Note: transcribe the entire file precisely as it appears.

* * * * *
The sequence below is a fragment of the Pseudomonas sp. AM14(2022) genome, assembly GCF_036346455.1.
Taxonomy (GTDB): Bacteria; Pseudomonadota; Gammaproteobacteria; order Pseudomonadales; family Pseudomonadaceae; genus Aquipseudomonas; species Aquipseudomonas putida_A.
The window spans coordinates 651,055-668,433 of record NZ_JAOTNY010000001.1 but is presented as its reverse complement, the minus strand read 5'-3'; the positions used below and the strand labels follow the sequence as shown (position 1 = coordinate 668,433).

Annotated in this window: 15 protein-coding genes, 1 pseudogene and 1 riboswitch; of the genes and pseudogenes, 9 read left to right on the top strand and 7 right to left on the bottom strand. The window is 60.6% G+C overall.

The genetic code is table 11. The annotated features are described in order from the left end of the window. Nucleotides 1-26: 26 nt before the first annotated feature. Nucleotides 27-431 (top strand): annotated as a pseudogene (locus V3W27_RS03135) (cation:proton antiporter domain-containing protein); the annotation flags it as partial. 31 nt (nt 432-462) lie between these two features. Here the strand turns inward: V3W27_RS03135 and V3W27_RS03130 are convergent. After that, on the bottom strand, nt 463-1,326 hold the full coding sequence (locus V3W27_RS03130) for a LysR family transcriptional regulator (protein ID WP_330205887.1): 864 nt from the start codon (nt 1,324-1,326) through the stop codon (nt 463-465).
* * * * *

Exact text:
The sequence below is a fragment of the Pseudomonas sp. AM14(2022) genome, assembly GCF_036346455.1.
Taxonomy (GTDB): Bacteria; Pseudomonadota; Gammaproteobacteria; order Pseudomonadales; family Pseudomonadaceae; genus Aquipseudomonas; species Aquipseudomonas putida_A.
The window spans coordinates 651,055-668,433 of record NZ_JAOTNY010000001.1 but is presented as its reverse complement, the minus strand read 5'-3'; the positions used below and the strand labels follow the sequence as shown (position 1 = coordinate 668,433).

Annotated in this window: 15 protein-coding genes, 1 pseudogene and 1 riboswitch; of the genes and pseudogenes, 9 read left to right on the top strand and 7 right to left on the bottom strand. The window is 60.6% G+C overall.

The genetic code is table 11. The annotated features are described in order from the left end of the window. Nucleotides 1-26: 26 nt before the first annotated feature. Nucleotides 27-431 (top strand): annotated as a pseudogene (locus V3W27_RS03135) (cation:proton antiporter domain-containing protein); the annotation flags it as partial. 31 nt (nt 432-462) lie between these two features. Here the strand turns inward: V3W27_RS03135 and V3W27_RS03130 are convergent. After that, on the bottom strand, nt 463-1,326 hold the full coding sequence (locus V3W27_RS03130) for a LysR family transcriptional regulator (protein ID WP_330205887.1): 864 nt from the start codon (nt 1,324-1,326) through the stop codon (nt 463-465).